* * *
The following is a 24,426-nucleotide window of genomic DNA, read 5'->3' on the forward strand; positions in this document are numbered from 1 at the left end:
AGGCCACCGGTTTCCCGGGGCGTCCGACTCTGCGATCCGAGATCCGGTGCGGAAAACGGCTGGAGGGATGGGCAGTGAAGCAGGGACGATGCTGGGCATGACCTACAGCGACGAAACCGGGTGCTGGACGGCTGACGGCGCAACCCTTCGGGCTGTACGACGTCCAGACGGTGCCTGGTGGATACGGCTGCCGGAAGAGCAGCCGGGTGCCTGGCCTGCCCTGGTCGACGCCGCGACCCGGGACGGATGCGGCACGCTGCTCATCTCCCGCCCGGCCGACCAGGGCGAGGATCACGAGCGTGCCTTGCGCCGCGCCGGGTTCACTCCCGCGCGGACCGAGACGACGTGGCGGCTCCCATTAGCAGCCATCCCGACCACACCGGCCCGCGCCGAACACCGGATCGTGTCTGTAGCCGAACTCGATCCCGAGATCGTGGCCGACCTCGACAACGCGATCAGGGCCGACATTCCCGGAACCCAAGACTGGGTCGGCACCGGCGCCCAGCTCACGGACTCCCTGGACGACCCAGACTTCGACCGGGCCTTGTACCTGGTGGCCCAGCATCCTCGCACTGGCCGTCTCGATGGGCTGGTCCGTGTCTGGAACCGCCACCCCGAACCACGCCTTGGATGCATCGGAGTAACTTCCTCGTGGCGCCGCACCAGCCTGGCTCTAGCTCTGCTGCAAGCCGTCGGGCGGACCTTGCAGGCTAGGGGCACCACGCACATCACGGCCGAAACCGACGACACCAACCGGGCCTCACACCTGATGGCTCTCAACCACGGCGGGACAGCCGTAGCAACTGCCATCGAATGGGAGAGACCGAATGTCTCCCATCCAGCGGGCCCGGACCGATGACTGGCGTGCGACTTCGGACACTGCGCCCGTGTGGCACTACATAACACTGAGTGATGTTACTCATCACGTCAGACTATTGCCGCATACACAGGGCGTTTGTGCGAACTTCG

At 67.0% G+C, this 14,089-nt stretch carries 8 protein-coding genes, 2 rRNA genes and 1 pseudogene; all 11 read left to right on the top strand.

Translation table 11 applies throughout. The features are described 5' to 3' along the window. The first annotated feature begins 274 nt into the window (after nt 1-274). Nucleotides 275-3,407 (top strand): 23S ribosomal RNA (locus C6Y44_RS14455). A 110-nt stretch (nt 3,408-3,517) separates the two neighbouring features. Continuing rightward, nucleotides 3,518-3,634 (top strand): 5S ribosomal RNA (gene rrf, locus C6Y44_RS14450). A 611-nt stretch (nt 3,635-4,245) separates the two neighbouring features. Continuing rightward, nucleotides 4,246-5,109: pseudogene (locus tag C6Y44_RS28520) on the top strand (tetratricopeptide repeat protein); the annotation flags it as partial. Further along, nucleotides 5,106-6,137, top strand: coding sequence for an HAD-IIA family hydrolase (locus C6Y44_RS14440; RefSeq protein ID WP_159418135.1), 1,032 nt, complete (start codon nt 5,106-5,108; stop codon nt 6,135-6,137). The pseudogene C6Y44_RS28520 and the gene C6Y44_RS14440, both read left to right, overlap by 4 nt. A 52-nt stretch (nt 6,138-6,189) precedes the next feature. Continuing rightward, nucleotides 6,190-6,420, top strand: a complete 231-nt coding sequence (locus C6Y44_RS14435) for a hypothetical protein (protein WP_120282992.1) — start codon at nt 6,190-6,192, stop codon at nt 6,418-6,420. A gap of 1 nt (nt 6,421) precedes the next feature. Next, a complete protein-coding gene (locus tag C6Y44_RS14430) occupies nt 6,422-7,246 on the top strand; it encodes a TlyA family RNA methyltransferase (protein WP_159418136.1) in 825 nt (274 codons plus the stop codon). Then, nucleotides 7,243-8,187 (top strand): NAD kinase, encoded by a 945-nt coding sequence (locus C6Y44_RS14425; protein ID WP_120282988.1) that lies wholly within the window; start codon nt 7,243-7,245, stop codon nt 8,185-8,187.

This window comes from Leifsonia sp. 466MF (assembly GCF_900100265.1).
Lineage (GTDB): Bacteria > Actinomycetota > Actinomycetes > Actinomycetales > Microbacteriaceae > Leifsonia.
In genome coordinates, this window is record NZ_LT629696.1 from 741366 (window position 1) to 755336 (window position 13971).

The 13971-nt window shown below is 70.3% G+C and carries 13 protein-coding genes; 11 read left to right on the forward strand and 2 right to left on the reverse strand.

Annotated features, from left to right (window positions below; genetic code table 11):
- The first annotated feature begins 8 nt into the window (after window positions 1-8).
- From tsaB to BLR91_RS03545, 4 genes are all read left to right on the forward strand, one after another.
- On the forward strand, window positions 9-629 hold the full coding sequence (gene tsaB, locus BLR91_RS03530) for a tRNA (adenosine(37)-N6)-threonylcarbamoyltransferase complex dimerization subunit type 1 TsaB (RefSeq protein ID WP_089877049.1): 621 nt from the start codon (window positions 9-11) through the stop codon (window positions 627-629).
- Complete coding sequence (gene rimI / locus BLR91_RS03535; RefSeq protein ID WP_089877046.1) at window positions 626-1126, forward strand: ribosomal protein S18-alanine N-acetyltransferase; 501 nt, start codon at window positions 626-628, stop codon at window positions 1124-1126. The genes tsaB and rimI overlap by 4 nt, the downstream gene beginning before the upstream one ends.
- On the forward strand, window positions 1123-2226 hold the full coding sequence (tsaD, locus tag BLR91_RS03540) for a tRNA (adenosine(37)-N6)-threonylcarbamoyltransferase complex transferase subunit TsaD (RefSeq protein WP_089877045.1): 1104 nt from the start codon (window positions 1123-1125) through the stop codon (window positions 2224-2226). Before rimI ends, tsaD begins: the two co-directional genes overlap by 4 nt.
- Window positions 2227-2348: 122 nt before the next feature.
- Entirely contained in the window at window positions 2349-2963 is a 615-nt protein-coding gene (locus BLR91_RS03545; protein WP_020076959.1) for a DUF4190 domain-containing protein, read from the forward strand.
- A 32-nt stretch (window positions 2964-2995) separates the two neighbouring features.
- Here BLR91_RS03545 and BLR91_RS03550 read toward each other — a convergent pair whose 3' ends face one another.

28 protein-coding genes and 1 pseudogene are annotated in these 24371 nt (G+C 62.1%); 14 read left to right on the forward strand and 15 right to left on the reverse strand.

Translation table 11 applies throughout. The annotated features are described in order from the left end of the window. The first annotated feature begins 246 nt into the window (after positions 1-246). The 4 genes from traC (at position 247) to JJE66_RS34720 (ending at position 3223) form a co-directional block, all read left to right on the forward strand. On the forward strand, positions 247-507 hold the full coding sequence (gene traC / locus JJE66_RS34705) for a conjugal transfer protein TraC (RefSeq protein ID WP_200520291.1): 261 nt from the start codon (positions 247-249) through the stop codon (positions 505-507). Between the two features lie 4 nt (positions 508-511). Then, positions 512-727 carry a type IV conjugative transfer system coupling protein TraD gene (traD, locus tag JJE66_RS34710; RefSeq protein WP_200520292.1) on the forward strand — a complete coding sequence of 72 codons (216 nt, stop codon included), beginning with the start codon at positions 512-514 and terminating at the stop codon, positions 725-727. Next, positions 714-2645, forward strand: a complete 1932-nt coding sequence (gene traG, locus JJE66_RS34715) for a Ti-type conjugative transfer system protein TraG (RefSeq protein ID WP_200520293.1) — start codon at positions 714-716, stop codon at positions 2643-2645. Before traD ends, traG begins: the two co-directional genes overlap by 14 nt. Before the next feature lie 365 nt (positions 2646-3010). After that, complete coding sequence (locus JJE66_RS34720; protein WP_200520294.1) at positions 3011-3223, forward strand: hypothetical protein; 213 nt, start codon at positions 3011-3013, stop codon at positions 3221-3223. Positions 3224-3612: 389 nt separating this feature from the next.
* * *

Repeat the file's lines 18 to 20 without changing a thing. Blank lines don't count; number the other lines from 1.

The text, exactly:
- Here BLR91_RS03545 and BLR91_RS03550 read toward each other — a convergent pair whose 3' ends face one another.

28 protein-coding genes and 1 pseudogene are annotated in these 24371 nt (G+C 62.1%); 14 read left to right on the forward strand and 15 right to left on the reverse strand.

Translation table 11 applies throughout. The annotated features are described in order from the left end of the window. The first annotated feature begins 246 nt into the window (after positions 1-246). The 4 genes from traC (at position 247) to JJE66_RS34720 (ending at position 3223) form a co-directional block, all read left to right on the forward strand. On the forward strand, positions 247-507 hold the full coding sequence (gene traC / locus JJE66_RS34705) for a conjugal transfer protein TraC (RefSeq protein ID WP_200520291.1): 261 nt from the start codon (positions 247-249) through the stop codon (positions 505-507). Between the two features lie 4 nt (positions 508-511). Then, positions 512-727 carry a type IV conjugative transfer system coupling protein TraD gene (traD, locus tag JJE66_RS34710; RefSeq protein WP_200520292.1) on the forward strand — a complete coding sequence of 72 codons (216 nt, stop codon included), beginning with the start codon at positions 512-514 and terminating at the stop codon, positions 725-727. Next, positions 714-2645, forward strand: a complete 1932-nt coding sequence (gene traG, locus JJE66_RS34715) for a Ti-type conjugative transfer system protein TraG (RefSeq protein ID WP_200520293.1) — start codon at positions 714-716, stop codon at positions 2643-2645. Before traD ends, traG begins: the two co-directional genes overlap by 14 nt. Before the next feature lie 365 nt (positions 2646-3010). After that, complete coding sequence (locus JJE66_RS34720; protein WP_200520294.1) at positions 3011-3223, forward strand: hypothetical protein; 213 nt, start codon at positions 3011-3013, stop codon at positions 3221-3223. Positions 3224-3612: 389 nt separating this feature from the next.